Shipp said she is identical with her sister and fraternal with her brother. “In middle school, we reached a point where we wanted to find our own identity. For so long, we were grouped together as one and called ‘Shipplets.’ We tried so hard to be different from the other two. Especially my sister, who was so sick of being mistaken for me all the time.”

Narantsatsral Ganzorigt, a sophomore from Mongolia majoring in exercise and sports science, said when she and her twin were in high school they tried to be different from each other by having different hairstyles, wearing different clothing, or going different ways.

“Our mother is a tailor, and she always sewed similar clothes for us. We also went to the same school all the time. Eventually, we [became] tired of being stared at by strangers in the streets and hearing their whispering of how similar we were. Even though we are identical twins with the same height and weight, we tried our best to look different.”

Confused identities

Being confused for each other is another common thing for twins, shared those interviewed. Pei Chia Wu said she works at Pounders Restaurant, and Yu Chia Wu works at the BYUH Cafeteria, but people asked her if she has two jobs.

Narantsatsral Ganzorigt said it is common for strangers to greet her. “I know they may confuse me with my sister, so I just greet everyone.” She was born 10 minutes apart from her identical twin Narantuya Ganzorigt, who lives in Provo, Utah.

Amanda Chipman said even though she is a fraternal twin scientifically, she looks like her sister. People mistake them a lot, so she answers to both of their names, she added.

Best friends

Twins interviewed said the blessing of being a twin is having a best friend all the time. Bayartsogt Lkhagvajav said having his brotheris like having the Holy Spirit all the time. “We wish the best for each other and correct each other’s mistakes and bad behavior.”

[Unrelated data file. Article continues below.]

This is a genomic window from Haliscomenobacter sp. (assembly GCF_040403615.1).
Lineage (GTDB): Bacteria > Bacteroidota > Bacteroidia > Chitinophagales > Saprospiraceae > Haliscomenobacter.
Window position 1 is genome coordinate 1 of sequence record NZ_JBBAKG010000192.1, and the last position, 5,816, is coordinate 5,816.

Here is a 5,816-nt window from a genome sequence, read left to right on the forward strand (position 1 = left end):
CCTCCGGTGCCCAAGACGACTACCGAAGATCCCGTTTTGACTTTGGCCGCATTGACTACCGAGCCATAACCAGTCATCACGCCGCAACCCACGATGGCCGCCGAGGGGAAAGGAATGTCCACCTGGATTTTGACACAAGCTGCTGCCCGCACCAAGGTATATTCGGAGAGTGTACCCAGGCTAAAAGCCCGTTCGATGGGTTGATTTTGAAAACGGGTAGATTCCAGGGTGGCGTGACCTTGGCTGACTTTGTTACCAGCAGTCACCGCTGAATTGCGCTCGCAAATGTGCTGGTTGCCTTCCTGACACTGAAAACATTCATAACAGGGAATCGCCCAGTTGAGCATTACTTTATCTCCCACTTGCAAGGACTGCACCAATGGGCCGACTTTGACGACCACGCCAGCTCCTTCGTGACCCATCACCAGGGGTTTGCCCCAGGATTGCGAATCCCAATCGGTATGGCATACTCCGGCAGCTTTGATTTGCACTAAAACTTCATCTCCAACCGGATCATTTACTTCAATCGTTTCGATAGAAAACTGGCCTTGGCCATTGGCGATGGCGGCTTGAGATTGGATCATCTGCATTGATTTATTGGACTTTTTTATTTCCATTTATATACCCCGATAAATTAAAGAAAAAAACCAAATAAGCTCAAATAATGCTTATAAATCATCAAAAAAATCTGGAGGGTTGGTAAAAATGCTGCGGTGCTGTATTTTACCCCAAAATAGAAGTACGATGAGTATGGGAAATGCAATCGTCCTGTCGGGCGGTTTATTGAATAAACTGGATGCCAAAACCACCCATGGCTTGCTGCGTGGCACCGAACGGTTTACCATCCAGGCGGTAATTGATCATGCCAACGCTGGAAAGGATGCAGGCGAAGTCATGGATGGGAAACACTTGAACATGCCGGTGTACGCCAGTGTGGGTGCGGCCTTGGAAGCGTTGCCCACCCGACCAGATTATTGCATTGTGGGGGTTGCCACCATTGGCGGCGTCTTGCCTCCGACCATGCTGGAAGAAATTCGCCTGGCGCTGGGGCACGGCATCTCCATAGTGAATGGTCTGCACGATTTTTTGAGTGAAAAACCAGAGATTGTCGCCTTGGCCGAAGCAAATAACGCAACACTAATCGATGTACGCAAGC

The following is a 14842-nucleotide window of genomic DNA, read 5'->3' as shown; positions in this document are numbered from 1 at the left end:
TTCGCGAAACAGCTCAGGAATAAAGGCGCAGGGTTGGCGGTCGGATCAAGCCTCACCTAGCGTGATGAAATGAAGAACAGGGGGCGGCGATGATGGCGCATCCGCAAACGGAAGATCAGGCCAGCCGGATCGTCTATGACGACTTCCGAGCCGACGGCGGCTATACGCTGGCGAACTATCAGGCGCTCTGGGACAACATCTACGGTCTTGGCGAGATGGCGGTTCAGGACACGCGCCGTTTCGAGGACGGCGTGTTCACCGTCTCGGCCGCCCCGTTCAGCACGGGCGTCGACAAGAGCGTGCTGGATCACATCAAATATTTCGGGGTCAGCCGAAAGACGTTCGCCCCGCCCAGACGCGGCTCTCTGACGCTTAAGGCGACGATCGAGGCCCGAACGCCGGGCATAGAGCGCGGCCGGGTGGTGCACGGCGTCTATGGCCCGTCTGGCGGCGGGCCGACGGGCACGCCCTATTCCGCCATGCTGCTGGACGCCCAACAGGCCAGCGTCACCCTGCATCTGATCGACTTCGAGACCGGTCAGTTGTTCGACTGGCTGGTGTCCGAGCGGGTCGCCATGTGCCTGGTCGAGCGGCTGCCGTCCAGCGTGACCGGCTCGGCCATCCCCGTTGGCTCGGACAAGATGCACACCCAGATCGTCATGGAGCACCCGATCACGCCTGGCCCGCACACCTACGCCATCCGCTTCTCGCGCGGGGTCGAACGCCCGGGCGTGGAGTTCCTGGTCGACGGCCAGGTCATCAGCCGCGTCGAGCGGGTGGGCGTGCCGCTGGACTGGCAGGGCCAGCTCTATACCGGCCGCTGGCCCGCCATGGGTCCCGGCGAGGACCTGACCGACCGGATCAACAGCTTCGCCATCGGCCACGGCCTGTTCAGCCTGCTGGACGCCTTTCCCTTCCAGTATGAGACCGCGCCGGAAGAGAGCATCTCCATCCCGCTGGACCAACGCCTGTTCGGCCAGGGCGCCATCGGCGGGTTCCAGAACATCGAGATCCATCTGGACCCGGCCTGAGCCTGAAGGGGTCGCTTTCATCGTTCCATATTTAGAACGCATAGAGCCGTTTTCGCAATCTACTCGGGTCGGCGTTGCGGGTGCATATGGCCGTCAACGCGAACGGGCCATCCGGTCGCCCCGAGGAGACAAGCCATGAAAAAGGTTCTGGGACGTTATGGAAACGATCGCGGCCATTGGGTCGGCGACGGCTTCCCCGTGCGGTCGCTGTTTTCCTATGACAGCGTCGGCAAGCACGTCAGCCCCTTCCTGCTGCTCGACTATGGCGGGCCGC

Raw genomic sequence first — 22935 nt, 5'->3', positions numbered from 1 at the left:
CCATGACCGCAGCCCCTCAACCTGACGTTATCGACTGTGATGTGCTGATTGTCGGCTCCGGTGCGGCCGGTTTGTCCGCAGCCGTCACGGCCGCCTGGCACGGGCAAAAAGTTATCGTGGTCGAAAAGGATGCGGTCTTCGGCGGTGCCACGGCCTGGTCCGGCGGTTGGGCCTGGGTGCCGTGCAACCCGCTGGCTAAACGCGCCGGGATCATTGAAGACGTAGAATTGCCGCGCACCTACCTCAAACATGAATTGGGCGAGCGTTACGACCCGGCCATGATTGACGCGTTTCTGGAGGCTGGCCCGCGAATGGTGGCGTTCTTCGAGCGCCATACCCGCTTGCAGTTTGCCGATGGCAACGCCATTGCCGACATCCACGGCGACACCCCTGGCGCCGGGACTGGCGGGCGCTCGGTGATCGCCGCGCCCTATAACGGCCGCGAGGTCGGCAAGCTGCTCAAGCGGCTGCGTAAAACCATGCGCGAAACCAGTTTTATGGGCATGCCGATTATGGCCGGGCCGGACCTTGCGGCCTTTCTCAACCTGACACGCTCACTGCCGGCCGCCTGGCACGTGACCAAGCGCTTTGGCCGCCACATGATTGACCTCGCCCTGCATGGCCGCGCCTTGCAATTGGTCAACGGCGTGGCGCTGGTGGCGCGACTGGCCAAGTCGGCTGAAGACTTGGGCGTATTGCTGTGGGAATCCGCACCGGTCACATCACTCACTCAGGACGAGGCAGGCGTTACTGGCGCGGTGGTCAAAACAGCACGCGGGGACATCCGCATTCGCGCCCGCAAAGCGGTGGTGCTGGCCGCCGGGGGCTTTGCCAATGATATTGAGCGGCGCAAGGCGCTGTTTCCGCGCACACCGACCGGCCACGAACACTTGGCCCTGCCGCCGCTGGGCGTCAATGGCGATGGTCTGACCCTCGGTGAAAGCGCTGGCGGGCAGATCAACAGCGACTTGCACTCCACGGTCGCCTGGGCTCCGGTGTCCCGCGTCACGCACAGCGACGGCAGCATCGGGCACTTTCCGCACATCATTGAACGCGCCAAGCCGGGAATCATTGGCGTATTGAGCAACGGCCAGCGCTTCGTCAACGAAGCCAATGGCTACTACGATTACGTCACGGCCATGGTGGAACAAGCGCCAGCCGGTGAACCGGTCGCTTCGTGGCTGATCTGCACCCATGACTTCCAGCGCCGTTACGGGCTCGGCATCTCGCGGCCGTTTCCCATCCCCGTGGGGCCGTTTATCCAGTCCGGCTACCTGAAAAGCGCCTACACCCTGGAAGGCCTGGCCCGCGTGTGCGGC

Pei Chia Wu and Yu Chia Wu said they were adopted when they were 3 months old. They said their adopted mother was planning to adopt one child, but their birth mother begged her to adopt both of them.

“Our biological mother [asked our] adopted mother since we were separated from her. She wanted at least us to be together,” said Pei Chia Wu. They both like to play table tennis and are good partners, they shared.

Amanda Chipman said when they were in junior high school, all of their friends changed and were getting into trouble. “It was hard to lose our friends, but we got through it because we had each other.”

Also, having a twin prepared her to be a missionary, she said. “Having a companion 24/7 was not a hard transition for me.”

Bella Reed, a sophomore from Oahu majoring in secondary education and history, and her identical twin sister, Alex Reed, a sophomore studying elementary education, said they love being twins. They have been best friends with another set of twins since they were 4 years old.

Toni Shipp shared, “Growing up, I never got bored. I have two same-aged people always around me, and one has the same face as me. They are usually my classmates and partners in crime.”

Sela Funaki said recently she broke her knee, and her twin is taking care of her. “We are roommates and best besties. We don’t hide anything from each other. We understand each other very well and gossip together.”